Ditch Those Shoes… Start Running Barefoot!
Barefoot running isn’t a new trend! History has enough evidence of barefoot running or running in moccasins (thin-soled shoes). Some parts of the world such as Kenya and Mexico still practice barefoot running today. Historians divulge that ancient Greek runners ran barefoot. The legendary Pheidippides, the first marathon runner, ran from Athens to Sparta, covering thirty six hours, all in bones, muscles and flesh, but no lace.
Modern barefoot running was recognized in 1960 when Abebe Bikila won the Olympic marathon, running barefoot, because the Olympics shoe supplier – Adidas – ran out of Abebe’s size. The runner was uncomfortable in a smaller size and ditched it to win the race. The pros and cons of barefoot running is a contentious issue even today among scientists and medical experts. Many still agree to the pros of running barefoot.
1970s saw the burgeoning of jogging in western countries that led to the making and marketing of running shoes. Since then, running shoes have been blamed for increased risks of running injuries. However, much research is yet to be done to determine the long term benefits of barefoot running. A Podiatrist should be consulted before taking running and training programmes seriously. Diabetics are advised not to run barefoot to avoid risks of injury.
Benefits of Barefoot Running
-Real accounts of barefoot runners, however, show that barefoot running does help. While some felt that their knees hurt less, others exclaimed that they felt the difference immediately – the body seemed more aligned and it felt as though you were running from the core.
-The theory is simple and not about what you wear or not. It is about how your feet strike the ground. Barefoot running, experts believe, impacts farther forward of the foot rather than the heel. A 2010 study published in Nature showed that barefoot runners who landed on the balls of their feet experienced less collision force than those who ran with shoes on and landed on their heels. The force on the heel was reported to be up to three times the runner’s body weight. So imagine the impact on the heels if you run fast.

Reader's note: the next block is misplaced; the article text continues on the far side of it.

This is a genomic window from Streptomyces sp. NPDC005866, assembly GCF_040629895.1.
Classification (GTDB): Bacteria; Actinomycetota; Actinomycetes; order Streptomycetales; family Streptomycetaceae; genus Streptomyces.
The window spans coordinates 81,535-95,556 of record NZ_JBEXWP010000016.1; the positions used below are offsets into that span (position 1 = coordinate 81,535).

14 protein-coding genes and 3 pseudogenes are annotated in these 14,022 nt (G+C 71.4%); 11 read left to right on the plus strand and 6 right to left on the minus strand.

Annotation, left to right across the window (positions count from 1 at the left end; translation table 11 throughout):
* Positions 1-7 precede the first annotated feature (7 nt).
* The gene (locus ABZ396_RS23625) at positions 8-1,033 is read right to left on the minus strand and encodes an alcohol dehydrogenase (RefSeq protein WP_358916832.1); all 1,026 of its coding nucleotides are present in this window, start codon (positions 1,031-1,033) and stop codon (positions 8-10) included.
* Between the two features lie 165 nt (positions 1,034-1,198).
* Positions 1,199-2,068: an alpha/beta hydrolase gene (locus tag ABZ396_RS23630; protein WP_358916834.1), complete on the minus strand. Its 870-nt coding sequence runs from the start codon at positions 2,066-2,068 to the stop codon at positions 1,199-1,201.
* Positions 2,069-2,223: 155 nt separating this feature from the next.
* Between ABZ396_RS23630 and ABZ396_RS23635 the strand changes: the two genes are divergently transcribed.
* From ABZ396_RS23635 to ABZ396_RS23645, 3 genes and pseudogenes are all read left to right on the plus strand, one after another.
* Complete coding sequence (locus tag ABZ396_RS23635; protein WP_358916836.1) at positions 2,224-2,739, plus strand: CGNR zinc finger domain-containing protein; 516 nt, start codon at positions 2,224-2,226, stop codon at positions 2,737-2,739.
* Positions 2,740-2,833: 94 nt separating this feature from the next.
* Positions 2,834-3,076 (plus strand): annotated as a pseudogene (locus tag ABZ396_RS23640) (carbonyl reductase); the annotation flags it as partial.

-Barefoot running also allows you to assess the landing. You are gentler with your feet because you are in a closer relationship to the ground. If you don’t want to go completely bare, keeping in mind the cuts and scratches, try moccasins or thin sandals to protect the feet from dirt, water and injury. Thin-soled canvas shoes were worn before the modern running shoe was born. Modern shoe makers are taking to the increasing demand very seriously and are coming up with shoes especially designed to give the barefoot experience with features such as maximum flexibility, protection and natural walking ability.
Barefoot running is a choice and its long term benefits are still being researched extensively. Different people have different running styles – various factors such as size, body weight, frame etc., determine its benefits for health.
Ready or Not?
-Consult your doctor for feet problems before going barefoot and get a thorough check up done.
-Make a slow start, because your leg and foot muscles need to be conditioned to run barefoot – start with jogging and walking in intervals; walk for nine minutes and run for one minute covering long distance; don’t forget that the skin also needs to toughen up, to run barefoot.
-Think twice, as you could land up with minor bruises if you step on pebbles or glass; wear barefoot running shoes for protection against cuts and bruises.
-You should know when to stop; for example, stop if you experience numbness in the feet.